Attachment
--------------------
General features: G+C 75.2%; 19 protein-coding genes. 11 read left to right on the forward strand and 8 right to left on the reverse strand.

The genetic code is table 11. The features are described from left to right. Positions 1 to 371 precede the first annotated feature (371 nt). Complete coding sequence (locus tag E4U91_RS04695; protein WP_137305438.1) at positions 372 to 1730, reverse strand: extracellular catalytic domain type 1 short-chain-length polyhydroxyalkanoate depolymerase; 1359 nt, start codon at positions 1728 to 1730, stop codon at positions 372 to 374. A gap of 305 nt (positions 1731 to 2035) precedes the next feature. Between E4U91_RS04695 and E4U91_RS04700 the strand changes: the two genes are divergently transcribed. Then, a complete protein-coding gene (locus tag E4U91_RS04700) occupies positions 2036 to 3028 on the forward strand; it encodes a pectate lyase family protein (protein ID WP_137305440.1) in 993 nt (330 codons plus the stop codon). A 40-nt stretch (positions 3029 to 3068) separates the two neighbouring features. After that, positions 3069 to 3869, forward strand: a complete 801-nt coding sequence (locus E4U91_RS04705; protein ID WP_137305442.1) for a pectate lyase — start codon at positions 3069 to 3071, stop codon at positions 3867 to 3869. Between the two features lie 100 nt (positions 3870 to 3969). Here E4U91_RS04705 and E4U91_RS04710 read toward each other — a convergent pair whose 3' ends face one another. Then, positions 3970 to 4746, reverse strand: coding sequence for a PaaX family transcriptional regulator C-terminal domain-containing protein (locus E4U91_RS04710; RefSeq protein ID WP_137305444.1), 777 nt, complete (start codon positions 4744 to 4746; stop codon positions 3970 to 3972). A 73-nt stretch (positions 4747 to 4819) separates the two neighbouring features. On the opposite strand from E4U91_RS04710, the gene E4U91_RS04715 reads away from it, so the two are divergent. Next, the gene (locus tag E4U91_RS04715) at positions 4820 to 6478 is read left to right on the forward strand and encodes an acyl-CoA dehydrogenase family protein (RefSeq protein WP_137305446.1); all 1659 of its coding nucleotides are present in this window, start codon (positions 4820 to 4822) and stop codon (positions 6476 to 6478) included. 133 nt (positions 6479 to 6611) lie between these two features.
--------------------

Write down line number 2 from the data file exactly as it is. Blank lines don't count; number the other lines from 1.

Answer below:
The genetic code is table 11. The features are described from left to right. Positions 1 to 371 precede the first annotated feature (371 nt). Complete coding sequence (locus tag E4U91_RS04695; protein WP_137305438.1) at positions 372 to 1730, reverse strand: extracellular catalytic domain type 1 short-chain-length polyhydroxyalkanoate depolymerase; 1359 nt, start codon at positions 1728 to 1730, stop codon at positions 372 to 374. A gap of 305 nt (positions 1731 to 2035) precedes the next feature. Between E4U91_RS04695 and E4U91_RS04700 the strand changes: the two genes are divergently transcribed. Then, a complete protein-coding gene (locus tag E4U91_RS04700) occupies positions 2036 to 3028 on the forward strand; it encodes a pectate lyase family protein (protein ID WP_137305440.1) in 993 nt (330 codons plus the stop codon). A 40-nt stretch (positions 3029 to 3068) separates the two neighbouring features. After that, positions 3069 to 3869, forward strand: a complete 801-nt coding sequence (locus E4U91_RS04705; protein ID WP_137305442.1) for a pectate lyase — start codon at positions 3069 to 3071, stop codon at positions 3867 to 3869. Between the two features lie 100 nt (positions 3870 to 3969). Here E4U91_RS04705 and E4U91_RS04710 read toward each other — a convergent pair whose 3' ends face one another. Then, positions 3970 to 4746, reverse strand: coding sequence for a PaaX family transcriptional regulator C-terminal domain-containing protein (locus E4U91_RS04710; RefSeq protein ID WP_137305444.1), 777 nt, complete (start codon positions 4744 to 4746; stop codon positions 3970 to 3972). A 73-nt stretch (positions 4747 to 4819) separates the two neighbouring features. On the opposite strand from E4U91_RS04710, the gene E4U91_RS04715 reads away from it, so the two are divergent. Next, the gene (locus tag E4U91_RS04715) at positions 4820 to 6478 is read left to right on the forward strand and encodes an acyl-CoA dehydrogenase family protein (RefSeq protein WP_137305446.1); all 1659 of its coding nucleotides are present in this window, start codon (positions 4820 to 4822) and stop codon (positions 6476 to 6478) included. 133 nt (positions 6479 to 6611) lie between these two features.